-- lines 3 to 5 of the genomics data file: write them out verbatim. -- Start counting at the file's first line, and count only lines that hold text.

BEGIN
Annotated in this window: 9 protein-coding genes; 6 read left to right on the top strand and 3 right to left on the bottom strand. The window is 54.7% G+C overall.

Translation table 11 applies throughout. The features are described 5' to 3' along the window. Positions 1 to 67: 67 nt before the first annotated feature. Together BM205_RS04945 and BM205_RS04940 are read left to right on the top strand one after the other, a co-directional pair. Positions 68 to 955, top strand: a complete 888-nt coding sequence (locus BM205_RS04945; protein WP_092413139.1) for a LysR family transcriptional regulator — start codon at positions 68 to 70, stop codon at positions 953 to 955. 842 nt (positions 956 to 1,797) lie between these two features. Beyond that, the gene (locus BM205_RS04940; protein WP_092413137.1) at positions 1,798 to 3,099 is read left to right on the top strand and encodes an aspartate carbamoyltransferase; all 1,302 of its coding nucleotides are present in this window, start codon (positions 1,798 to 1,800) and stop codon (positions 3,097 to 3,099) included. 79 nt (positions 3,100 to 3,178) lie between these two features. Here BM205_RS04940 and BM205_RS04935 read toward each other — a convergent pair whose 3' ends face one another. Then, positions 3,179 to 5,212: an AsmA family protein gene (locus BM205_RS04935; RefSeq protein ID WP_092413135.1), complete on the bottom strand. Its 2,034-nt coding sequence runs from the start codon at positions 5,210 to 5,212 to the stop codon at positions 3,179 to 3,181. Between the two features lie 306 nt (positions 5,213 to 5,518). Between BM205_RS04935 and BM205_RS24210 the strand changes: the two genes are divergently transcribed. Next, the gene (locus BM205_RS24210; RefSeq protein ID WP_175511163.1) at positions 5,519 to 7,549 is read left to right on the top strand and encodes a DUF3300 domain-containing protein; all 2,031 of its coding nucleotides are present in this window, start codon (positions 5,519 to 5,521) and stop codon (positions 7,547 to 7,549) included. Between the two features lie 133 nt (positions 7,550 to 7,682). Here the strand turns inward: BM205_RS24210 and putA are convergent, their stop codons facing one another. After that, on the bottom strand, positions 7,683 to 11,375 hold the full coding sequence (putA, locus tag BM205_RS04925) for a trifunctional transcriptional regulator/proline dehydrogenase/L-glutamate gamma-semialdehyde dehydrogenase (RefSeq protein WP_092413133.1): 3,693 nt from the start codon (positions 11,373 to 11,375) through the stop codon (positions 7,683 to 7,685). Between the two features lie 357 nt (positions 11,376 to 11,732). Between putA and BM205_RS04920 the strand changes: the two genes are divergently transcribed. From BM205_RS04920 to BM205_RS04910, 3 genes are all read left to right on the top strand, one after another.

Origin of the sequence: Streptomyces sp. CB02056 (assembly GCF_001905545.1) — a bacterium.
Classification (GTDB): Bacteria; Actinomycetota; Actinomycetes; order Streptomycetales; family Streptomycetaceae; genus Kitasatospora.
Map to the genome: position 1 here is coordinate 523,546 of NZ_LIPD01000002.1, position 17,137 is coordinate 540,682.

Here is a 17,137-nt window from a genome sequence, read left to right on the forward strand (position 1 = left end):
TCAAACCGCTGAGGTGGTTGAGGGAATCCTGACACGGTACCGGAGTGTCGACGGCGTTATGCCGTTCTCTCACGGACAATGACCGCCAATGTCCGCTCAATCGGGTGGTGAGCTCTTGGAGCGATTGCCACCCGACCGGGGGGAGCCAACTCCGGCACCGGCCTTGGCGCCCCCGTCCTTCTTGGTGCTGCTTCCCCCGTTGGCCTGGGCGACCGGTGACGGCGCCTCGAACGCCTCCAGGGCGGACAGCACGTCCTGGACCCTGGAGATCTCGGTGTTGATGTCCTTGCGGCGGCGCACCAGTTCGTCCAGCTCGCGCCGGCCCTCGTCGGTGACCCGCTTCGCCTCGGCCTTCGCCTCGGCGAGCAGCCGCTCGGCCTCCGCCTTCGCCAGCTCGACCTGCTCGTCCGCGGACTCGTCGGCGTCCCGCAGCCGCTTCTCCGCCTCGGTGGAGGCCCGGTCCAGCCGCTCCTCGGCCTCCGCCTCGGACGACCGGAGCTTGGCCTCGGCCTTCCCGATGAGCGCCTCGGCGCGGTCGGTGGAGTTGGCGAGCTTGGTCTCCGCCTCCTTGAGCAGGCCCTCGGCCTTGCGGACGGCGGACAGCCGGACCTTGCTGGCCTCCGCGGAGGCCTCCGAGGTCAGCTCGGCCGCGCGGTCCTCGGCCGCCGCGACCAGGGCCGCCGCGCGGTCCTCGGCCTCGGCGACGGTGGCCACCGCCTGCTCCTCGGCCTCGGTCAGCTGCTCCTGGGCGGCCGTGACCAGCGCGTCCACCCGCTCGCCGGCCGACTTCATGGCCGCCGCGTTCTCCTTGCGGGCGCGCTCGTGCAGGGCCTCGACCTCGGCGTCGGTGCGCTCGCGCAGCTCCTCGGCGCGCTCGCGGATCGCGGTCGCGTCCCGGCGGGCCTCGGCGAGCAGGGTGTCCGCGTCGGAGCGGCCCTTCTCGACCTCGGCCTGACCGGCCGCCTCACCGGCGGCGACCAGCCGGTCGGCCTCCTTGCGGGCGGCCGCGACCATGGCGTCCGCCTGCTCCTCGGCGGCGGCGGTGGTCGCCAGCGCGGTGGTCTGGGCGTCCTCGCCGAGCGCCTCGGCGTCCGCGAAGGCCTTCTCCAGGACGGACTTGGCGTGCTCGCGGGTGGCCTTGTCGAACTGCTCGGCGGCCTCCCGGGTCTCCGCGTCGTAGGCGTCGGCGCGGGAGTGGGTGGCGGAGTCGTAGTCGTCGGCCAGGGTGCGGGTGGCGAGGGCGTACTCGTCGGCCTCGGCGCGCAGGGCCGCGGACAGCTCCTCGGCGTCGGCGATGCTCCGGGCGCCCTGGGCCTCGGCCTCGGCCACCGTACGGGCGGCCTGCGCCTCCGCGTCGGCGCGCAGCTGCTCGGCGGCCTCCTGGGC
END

Origin of the sequence: Streptomyces sp. CB02056 (assembly GCF_001905545.1) — a bacterium.
Classification (GTDB): Bacteria; Actinomycetota; Actinomycetes; order Streptomycetales; family Streptomycetaceae; genus Kitasatospora.
Map to the genome: position 1 here is coordinate 523,546 of NZ_LIPD01000002.1, position 17,137 is coordinate 540,682.